Rib Grafting Simplified

The use of rib grafting in rhinoplasty has revolutionized the ability to treat complex nasal deformities. Its can be helpful for both primary nasal deformities (including posttraumatic, cocaine induced, and others), as well as secondary nasal deformities (including postoperative saddle deformities and otherwise graft-depleted patients). Situations in which patients have had their septal cartilage or the majority of their conchal cartilage harvested during previous interventions leave few options for autogenous graft material. In addition, some primary nasal surgeries (i.e., patients with Binder syndrome) or other complex nasal reconstructions require the incorporation of structural grafting material using cartilage volumes that are not available even in the previously unoperated concha or septum. Although other autogenous material, homografts, and alloplastic materials are also available, they can be associated with potential complications including absorption, infection, and extrusion. The lower likelihood of complications associated with costal cartilage grafts has popularized its use and made them the standard for complex nasal reconstruction despite the associated increased operative time and potential for donor site morbidity.

Many preeminent surgeons have described their successful use of rib grafts in reconstructive rhinoplasty. Daniel modernized the use of rib grafting.

Costal cartilage harvesting can be conceptualized as the natural progression and modification of the standard lateral and anterolateral thoracotomy exposures used during thoracic and cardiothoracic operations. Currently, harvesting the fifth and sixth ribs through an inframammary incision is the most commonly used technique. However, this approach is technically demanding, provides limited graft alternatives, and leaves a scar in an awkward location in male patients. The authors prefer a subcostal approach because of its ease of exposure, limited scarring, quick operative time (30 to 60 minutes), low morbidity, and great versatility of available graft material through the same incision. Furthermore, the subcostal approach is technically less demanding, making it an excellent choice for surgeons who are learning to incorporate costal grafting into their practice.

Costal cartilage harvesting is a safe technique, but the selected rib (or ribs) to be harvested will vary based on the specific grafting needs. Furthermore, rib anatomy will vary between individual patients. This chapter will discuss the technique of costal cartilage harvesting and will establish a practical approach toward rib selection based on individual grafting needs. Several rib graft harvesting techniques and choices are available, and each surgeon may develop a preferred algorithm to select one. The technique suggested here is meant to serve as a basic guide such that any surgeon can decide which approach best suits him or her.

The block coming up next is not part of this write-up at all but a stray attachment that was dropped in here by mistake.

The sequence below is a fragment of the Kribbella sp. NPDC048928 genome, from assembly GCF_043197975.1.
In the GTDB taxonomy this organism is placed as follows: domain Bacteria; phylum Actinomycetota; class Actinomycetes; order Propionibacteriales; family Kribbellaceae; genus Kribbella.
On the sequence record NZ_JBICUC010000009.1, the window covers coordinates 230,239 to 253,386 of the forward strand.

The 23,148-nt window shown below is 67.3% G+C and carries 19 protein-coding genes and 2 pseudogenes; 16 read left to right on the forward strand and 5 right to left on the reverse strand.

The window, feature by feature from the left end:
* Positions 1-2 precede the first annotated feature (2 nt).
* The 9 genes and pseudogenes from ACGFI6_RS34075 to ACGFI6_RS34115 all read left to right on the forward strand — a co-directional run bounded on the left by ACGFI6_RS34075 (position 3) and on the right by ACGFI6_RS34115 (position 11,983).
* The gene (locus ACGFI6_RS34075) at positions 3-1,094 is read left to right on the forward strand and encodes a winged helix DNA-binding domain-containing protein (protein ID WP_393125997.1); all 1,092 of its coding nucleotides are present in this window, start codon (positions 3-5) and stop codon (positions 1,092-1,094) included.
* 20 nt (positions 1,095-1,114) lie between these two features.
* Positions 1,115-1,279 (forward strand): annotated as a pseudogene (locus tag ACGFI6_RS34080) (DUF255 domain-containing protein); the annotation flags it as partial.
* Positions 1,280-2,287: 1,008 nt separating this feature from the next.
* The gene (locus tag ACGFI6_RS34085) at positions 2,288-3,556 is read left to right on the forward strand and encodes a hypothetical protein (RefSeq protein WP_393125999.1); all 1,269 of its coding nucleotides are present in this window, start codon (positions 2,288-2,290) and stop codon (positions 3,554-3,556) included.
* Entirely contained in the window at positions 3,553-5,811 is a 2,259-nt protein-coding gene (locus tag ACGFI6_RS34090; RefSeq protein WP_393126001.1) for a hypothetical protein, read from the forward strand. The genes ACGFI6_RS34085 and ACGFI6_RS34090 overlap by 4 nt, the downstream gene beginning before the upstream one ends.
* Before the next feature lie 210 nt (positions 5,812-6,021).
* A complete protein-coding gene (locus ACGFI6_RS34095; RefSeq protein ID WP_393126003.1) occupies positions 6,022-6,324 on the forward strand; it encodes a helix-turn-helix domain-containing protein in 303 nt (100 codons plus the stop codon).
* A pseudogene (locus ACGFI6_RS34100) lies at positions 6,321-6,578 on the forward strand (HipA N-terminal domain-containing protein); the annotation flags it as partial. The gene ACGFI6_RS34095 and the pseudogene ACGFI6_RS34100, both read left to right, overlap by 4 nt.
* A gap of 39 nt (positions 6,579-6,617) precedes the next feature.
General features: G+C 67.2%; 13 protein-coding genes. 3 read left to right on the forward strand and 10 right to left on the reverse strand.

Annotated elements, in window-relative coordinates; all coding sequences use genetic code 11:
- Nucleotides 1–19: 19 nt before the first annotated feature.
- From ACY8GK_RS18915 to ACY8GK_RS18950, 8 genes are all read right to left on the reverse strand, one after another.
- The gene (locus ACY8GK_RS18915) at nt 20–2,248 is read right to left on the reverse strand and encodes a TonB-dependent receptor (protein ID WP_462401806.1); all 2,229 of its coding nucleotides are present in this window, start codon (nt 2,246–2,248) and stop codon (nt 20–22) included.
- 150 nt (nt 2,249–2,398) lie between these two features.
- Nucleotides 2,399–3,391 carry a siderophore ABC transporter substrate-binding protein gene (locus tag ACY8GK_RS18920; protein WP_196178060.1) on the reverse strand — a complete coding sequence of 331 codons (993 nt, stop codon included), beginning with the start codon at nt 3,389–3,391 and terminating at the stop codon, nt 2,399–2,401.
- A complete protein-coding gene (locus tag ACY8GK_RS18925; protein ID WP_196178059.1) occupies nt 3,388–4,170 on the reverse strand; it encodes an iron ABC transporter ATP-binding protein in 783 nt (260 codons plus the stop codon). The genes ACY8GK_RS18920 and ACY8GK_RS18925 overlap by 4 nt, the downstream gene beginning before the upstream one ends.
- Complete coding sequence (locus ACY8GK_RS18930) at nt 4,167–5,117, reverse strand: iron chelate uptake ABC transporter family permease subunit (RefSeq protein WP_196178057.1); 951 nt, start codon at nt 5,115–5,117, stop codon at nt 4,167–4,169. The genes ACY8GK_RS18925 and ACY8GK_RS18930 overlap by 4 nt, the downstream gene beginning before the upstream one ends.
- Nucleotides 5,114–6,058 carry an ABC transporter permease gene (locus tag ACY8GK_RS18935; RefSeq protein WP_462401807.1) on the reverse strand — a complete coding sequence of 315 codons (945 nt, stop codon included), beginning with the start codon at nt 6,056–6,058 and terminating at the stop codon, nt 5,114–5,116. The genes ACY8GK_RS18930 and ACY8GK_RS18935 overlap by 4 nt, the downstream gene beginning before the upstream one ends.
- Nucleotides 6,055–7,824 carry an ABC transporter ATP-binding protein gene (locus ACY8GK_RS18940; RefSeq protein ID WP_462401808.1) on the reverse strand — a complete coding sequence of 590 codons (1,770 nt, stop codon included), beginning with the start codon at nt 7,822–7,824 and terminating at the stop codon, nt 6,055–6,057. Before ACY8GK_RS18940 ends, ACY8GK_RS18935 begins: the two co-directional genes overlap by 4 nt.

Evaluation of the Problem

Describing the surgical decision-making process leading to the plan behind a complex nasal reconstruction is beyond the scope of this chapter. However, in the course of configuring an operative plan several factors must be incorporated. The plan begins with the defect to be addressed, which incisions need to be made to provide access to the surgical site, the operative maneuvers required to accomplish the desired modification, and, specifically with regard to rib cartilage harvesting, which grafts will need to be used. After having a clear idea of the grafts to be used, the surgeon can then select an appropriate donor site from which to harvest them, taking into account the quality and amount of cartilage necessary and available from each donor site (i.e., septum, conchae, or ribs). It is important to be clear about the intrinsic properties of cartilage and/or bone at each harvest site. The experience with harvesting and cutting cartilage grafts from different locations helps the surgeon to become familiar with the varying degrees of cartilage strength and consistency. The patient’s age is important, as costal cartilage tends to ossify and become more brittle with advancing age. Marin et al. have advocated preoperative computed tomography imaging for selected patients in order to assess for rib cartilage calcification.

As the surgeon selects the cartilage grafts necessary to perform the operation, the donor site morbidity associated with each site should be considered, operative reports from previous operations should be reviewed, and detailed physical examination of the septum and conchae will reveal if any residual cartilage remains to be harvested. Secondary septal surgery is technically challenging and rarely produces an adequate amount of cartilage. Even if available in sufficient quantity, conchal cartilage often lacks the structural strength required to counteract the robust contractile forces resulting from cicatricial wound healing in a reoperated nose.